All entities are One, though do not appear so to the cognitive brain. In
this regard, haiku may act in a way similar to koans.

54. The Ocean Changes Hands

Plastic container,
Washes up on the shoreline:
Seaweed floats in surf.
Commentary:
Bankei incensed Eshun with his boasts that "the waves, the fishes, sea.all
of this belongs to me." Enshun knew ownership to be illusion. Cultivation
of personal property, he insisted, strengthens your tie to the origin of
suffering. "You're a likeable fellow," Bankei stated, "but you still
haven't developed a sense of non-attachment."
One night the monks departed the monastery for a walk along the nearby
beach. Can any man rival my wealth?" he said as they watched the breakers
slam into a reef. Outraged, Enshun challenged his audacious friend, "If the
ocean really is yours, take it back with you to your room when we leave.
Fishermen along the coast frequently use Clorox jugs as buoys to mark their
lobster traps. One of these bottles had snapped loose during a recent
storm, and washed up on shore. Bankei retrieved the opaque container,
unfastened the cap, and submerged it in the surf. After a minute, he
withdrew the bottle, and held it aloft. He was unsatisfied as the bottle
was only 2/3 full. "You see," he explained. "all of the air has not been
displaced."
He dunked the vessel once more, this time until it would not absorb a single
additional drop. "Let's return to the monastery." He said, tucking the
bottle under his arm. I've got what I need," he said, "you may have the
rest."

55. Opossums

Pits dug in the soil,
Where the opossums forage,
Near the ficus tree.

Commentary:
Ficus trees are commonly referred to as banyan trees. It was beneath a tree
of this species that Shakyamuni was enlightened.
Sean Yeats delighted in watching these marsupials. One had several babies
clinging to her fur. Generally, they are solitary and nocturnal. But this
grouping had become comfortable on Yeats' 5 wooded acres. They practice
wholeheartedly, thought Yeats.

56. An Atom

In the nucleus,
Three quarks are bound together:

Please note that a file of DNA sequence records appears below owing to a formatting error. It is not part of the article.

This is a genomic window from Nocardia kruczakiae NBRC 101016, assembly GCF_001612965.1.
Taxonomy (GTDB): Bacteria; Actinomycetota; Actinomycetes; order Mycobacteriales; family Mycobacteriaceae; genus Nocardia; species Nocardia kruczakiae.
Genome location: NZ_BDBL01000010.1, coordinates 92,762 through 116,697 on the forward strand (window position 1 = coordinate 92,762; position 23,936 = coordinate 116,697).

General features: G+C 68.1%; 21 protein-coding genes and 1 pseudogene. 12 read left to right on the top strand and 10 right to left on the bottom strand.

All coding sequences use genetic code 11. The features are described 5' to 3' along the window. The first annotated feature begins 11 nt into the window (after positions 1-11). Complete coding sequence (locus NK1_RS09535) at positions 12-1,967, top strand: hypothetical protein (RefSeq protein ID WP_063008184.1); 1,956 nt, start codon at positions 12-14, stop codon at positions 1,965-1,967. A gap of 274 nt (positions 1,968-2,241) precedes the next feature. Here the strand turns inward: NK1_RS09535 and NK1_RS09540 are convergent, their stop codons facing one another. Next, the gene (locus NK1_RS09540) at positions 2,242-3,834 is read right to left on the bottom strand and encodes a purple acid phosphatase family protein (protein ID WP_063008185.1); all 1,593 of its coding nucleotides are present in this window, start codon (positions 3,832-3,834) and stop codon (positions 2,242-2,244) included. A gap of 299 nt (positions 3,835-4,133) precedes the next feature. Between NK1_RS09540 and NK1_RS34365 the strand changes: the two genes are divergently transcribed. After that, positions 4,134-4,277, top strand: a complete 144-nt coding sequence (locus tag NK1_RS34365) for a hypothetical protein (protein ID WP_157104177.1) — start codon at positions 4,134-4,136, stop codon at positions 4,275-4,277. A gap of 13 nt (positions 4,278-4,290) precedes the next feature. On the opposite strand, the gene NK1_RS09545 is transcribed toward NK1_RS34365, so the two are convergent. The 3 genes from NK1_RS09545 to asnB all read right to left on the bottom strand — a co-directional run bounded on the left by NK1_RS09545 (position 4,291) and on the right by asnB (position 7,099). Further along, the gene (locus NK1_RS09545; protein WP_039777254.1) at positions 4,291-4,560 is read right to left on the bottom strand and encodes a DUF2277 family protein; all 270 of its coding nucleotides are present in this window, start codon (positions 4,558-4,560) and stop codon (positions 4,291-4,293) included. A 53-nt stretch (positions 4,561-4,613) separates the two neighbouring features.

Electrons revolve.

Commentary:
In the past 50 years particle physics have made many discoveries about the
components of the natural world.

57. Early Life Forms

From the ocean floor,
Single cell archaea,
Pour from thermal vents.

Commentary:
Current studies indicate life may have begun on this planet with the archaea
that formed colonies around thermal vents, breaks in the ocean floor through
which volcanoes delivered extreme heat and chemicals. Did the archaea have
Buddha nature? If not, at what point in evolution did Buddha nature
manifest.
58. Perfect Balance

Mottled snake skin shed,
On the ficus bonsai's limbs:
No Yin and No Yang.

Commentary:
Perfect balance: no Yin and no Yang.

59. Paganism and Seagrass

Autumnal equinox:
Balance between light and dark:
Seagrass flows with tide.

Commentary:
Seagrass is the cradle of the life cycle in an estuary. It is the where the
small fish and the rest of the food chain's bottom hide. Similarly,
Paganism, still widely practiced today, was the cradle of many benevolent
religions. Like the seagrass in many lagoons, Pagan covens have been under
stress. Many of us, if not all of us, had ancestors who practiced Paganism.
We still practice it today. It is embedded in our culture and our
religions.

60. The Waterfall

Wood rat roams mud flats:
The tide drains the mangroves,
A waterfall sound.

Commentary:
The cutting word is flats.
I have kayaked the Loxahatchee River many times, on many different tides.
On this day I was startled to hear a thunderous waterfall sound as the tide